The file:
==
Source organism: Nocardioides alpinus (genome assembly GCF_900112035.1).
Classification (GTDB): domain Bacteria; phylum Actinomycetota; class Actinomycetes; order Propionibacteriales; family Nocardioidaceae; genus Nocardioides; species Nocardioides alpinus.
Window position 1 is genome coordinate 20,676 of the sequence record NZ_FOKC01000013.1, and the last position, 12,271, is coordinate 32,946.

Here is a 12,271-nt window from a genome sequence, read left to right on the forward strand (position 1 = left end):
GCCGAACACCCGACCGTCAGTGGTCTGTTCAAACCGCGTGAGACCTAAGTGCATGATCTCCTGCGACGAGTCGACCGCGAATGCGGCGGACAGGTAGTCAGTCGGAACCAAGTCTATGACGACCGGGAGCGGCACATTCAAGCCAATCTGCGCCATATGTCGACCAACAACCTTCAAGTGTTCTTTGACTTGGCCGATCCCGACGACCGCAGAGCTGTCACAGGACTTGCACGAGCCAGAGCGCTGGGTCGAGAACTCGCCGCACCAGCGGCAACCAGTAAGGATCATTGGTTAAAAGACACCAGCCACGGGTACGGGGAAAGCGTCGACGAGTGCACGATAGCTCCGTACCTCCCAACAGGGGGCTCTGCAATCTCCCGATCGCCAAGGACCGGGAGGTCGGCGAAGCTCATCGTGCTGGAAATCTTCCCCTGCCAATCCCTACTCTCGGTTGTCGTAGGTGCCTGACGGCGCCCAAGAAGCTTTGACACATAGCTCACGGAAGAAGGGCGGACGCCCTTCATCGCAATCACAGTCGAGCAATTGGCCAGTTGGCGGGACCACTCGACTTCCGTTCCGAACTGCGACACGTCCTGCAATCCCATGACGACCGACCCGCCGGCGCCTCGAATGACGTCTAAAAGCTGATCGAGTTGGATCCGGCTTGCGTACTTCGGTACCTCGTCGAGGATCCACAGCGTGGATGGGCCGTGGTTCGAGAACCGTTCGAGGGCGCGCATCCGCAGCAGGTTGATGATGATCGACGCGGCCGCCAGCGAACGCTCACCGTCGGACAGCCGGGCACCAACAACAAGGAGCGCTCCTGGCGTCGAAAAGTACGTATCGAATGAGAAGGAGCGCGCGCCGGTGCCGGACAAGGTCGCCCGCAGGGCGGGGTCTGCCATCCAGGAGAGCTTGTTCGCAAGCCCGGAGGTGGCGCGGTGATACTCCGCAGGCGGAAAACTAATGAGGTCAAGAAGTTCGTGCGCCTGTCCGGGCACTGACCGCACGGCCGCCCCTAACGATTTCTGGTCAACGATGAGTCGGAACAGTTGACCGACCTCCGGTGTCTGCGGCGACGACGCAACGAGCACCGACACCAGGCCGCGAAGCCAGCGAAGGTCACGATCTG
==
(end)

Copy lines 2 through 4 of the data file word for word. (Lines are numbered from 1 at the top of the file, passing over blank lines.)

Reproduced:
Classification (GTDB): domain Bacteria; phylum Actinomycetota; class Actinomycetes; order Propionibacteriales; family Nocardioidaceae; genus Nocardioides; species Nocardioides alpinus.
Window position 1 is genome coordinate 20,676 of the sequence record NZ_FOKC01000013.1, and the last position, 12,271, is coordinate 32,946.

Here is a 12,271-nt window from a genome sequence, read left to right on the forward strand (position 1 = left end):